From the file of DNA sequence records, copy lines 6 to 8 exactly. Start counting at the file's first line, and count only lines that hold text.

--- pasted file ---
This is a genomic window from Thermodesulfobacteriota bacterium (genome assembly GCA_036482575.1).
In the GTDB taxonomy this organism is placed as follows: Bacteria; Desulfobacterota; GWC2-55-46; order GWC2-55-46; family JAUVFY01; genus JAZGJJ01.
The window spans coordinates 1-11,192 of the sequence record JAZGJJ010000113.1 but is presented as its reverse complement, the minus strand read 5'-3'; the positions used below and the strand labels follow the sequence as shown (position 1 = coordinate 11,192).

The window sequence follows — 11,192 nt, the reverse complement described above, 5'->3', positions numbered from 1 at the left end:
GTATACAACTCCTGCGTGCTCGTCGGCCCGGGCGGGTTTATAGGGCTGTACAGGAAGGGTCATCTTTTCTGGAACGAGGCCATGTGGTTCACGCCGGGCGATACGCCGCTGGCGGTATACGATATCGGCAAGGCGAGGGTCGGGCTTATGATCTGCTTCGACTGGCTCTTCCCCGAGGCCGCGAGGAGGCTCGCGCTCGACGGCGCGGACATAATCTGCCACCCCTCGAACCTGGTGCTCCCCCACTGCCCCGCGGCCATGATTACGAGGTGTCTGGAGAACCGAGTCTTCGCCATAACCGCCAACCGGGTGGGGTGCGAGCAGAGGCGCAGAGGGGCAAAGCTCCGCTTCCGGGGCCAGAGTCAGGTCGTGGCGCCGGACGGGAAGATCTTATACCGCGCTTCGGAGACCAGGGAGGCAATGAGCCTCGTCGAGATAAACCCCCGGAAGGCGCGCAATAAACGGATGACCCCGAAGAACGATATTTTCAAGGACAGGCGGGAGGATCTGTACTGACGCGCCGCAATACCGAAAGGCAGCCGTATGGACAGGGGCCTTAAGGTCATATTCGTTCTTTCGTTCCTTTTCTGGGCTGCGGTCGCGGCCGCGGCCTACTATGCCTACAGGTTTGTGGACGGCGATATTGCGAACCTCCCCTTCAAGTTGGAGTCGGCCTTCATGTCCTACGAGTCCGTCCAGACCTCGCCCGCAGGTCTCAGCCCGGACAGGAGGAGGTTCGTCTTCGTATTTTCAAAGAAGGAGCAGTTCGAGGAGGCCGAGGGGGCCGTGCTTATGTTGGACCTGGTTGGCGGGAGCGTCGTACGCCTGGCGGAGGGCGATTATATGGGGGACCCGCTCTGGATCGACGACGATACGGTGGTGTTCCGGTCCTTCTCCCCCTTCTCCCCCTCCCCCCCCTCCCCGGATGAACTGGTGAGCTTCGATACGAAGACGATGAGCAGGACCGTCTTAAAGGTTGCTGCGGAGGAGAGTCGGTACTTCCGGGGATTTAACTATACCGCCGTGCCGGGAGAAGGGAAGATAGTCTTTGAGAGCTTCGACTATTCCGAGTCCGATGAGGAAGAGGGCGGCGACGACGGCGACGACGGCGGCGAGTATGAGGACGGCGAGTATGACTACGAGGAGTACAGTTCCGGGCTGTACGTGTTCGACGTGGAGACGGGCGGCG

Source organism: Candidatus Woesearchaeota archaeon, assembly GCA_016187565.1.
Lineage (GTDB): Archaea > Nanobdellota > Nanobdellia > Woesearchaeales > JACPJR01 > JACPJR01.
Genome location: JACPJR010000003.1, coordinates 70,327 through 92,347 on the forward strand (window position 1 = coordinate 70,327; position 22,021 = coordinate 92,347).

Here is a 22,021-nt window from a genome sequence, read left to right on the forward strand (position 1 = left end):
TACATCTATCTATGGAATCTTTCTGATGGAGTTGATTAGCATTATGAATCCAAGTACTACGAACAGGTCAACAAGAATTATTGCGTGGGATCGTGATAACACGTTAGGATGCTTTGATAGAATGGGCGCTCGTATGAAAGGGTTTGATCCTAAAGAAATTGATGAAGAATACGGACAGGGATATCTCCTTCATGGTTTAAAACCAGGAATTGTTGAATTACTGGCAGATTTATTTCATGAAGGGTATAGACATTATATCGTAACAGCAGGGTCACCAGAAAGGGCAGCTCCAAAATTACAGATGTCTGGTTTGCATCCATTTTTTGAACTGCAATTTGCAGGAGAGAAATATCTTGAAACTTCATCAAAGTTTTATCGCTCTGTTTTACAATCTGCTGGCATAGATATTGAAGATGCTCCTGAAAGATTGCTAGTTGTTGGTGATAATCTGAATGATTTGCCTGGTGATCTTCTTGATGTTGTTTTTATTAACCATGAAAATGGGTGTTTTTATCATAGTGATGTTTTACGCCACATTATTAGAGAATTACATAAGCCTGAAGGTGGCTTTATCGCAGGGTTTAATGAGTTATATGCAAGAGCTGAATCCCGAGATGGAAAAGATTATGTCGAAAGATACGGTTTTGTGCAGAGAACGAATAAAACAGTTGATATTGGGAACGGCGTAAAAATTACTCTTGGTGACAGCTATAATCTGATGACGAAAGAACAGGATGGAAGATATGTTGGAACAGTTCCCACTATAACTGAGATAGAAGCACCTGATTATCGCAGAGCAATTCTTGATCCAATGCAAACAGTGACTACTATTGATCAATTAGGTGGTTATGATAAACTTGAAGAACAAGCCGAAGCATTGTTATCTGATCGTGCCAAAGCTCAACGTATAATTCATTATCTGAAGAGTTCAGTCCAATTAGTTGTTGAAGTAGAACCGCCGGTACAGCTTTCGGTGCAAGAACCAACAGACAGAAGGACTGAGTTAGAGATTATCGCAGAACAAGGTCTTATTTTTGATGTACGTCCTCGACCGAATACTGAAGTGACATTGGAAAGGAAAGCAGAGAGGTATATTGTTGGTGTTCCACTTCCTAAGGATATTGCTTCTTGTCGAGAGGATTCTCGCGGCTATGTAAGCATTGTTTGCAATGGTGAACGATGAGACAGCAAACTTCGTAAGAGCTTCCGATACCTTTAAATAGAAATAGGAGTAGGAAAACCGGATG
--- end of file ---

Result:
Source organism: Candidatus Woesearchaeota archaeon, assembly GCA_016187565.1.
Lineage (GTDB): Archaea > Nanobdellota > Nanobdellia > Woesearchaeales > JACPJR01 > JACPJR01.
Genome location: JACPJR010000003.1, coordinates 70,327 through 92,347 on the forward strand (window position 1 = coordinate 70,327; position 22,021 = coordinate 92,347).